A Plague on Both Houses?: Population Movements and the Spread of Disease across the Ottoman-Russian Black Sea Frontier, 1768-1830s
A PLAGUE ON BOTH HOUSES?: POPULATION MOVEMENTS AND THE SPREAD OF DISEASE ACROSS THE OTTOMAN-RUSSIAN BLACK SEA FRONTIER, 1768-1830sAndrew Robarts, M.S.F.S.Dissertation Advisor: Catherine Evtuhov, Ph. D.ABSTRACTBased upon a reading of Ottoman, Russian, and Bulgarian archival documents, this dissertation examines the response by the Ottoman and Russian states to the accelerated pace of migration and spread of disease in the Black Sea region from the outbreak of the Russo-Ottoman War of 1768-1774 to the signing of the Treaty of Hünkar Iskelesi in 1833. Building upon introductory chapters on the Russian-Ottoman Black Sea frontier and a case study of Bulgarian population movements between the Russian and Ottoman Empires, this dissertation analyzes Russian and Ottoman migration and settlement policies, the spread of epidemic diseases (plague and cholera) in the Black Sea region, the construction of quarantines and the implementation of travel document regimes. The role and position of the Danubian Principalities of Moldavia and Wallachia as the "middle ground" between the Ottoman and Russian Empires in the late eighteenth and early nineteenth centuries is also addressed. The basic argument of this dissertation is that in response to significant increases in human mobility and the concomitant spread of epidemic diseases in the Black Sea region in the late eighteenth and early nineteenth centuries, the Ottoman and Russian states - identifying epidemic diseases (plague and cholera) as the primary "security threats" to their subject populations - moved to check the spread of disease across the Black Sea region through the imposition of stern anti-disease measures and the creation of new institutions of border and social control (quarantines).Drawing upon world-historical methodology, this dissertation adopts a regional framework to balance the prevailing historiography of Ottoman-Russian antagonism and conflict in the late eighteenth and early nineteenth centuries. While not discounting geo-strategic and ideological confrontation between the Ottoman and Russian Empires, this dissertation emphasizes the "transnational" character of Ottoman-Russian relations in the Black Sea region in the late eighteenth and early nineteenth centuries. On the issues of migration management and disease control, Ottoman and Russian officials - at the imperial, provincial, and local levels - communicated about and coordinated their response to surges in population movements and the mutual threat posed by the spread of epidemic disease across the Ottoman-Russian Black Sea frontier.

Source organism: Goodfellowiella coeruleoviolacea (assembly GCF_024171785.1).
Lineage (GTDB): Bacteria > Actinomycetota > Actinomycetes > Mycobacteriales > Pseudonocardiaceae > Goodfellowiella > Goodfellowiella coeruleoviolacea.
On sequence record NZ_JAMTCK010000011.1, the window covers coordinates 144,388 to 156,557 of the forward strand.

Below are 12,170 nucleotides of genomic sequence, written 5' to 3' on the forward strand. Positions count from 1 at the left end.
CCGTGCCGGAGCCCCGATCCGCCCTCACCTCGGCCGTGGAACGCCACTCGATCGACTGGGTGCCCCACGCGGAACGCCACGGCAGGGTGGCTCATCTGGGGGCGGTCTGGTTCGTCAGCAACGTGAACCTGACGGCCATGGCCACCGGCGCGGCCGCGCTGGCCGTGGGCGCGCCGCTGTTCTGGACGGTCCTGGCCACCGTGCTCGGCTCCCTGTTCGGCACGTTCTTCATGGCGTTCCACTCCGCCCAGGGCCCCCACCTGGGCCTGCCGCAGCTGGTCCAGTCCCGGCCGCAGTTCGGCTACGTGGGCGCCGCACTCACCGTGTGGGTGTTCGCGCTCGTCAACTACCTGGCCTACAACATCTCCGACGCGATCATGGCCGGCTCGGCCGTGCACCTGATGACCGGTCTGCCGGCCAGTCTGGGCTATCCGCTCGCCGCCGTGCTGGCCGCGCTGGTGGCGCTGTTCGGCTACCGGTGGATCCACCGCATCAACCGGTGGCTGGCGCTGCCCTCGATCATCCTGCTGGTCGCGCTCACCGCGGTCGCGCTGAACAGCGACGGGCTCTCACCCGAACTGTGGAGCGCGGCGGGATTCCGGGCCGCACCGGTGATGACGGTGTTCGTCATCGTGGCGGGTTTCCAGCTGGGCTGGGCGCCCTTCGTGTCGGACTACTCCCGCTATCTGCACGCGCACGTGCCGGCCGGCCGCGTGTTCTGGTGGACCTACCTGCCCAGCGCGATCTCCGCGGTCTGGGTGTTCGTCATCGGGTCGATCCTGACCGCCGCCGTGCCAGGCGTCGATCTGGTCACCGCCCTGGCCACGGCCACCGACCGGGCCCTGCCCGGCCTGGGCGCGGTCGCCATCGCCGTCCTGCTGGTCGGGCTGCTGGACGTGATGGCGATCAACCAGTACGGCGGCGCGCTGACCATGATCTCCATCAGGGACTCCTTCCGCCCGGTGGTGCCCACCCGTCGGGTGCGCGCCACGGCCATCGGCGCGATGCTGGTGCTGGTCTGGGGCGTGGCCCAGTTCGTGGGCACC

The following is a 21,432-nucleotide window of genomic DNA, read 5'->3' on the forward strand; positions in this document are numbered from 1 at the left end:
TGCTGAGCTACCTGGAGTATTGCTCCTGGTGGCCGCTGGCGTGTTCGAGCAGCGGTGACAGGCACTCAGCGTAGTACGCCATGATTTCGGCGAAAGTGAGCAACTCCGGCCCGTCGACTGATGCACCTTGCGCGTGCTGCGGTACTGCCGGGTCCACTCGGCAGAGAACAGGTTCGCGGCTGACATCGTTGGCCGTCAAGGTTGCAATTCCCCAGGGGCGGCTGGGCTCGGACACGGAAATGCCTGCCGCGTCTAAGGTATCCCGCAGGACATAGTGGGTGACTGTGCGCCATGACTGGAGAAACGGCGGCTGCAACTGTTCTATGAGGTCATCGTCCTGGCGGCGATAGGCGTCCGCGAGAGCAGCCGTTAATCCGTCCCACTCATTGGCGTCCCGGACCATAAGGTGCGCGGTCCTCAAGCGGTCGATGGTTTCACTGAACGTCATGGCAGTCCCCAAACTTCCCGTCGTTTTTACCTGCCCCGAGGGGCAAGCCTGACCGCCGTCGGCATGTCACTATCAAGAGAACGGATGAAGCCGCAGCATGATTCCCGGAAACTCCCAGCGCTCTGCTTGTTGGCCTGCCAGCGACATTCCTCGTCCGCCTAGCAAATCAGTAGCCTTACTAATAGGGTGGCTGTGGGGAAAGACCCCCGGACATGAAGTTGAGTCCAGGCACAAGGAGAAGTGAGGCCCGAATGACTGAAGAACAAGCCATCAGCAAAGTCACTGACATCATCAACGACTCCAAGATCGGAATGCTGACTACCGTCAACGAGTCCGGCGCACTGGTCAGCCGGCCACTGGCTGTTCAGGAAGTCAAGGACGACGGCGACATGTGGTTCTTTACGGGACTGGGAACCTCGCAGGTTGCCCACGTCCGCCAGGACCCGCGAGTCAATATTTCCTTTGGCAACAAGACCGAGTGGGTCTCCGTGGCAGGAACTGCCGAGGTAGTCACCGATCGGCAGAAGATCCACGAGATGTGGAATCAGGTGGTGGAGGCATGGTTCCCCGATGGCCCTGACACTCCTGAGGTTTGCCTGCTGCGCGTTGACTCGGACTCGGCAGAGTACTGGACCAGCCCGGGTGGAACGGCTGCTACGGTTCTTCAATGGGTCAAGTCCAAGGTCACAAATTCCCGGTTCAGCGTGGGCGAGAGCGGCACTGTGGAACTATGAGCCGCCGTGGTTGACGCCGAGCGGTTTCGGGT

Showing items related by title, author, creator and subject.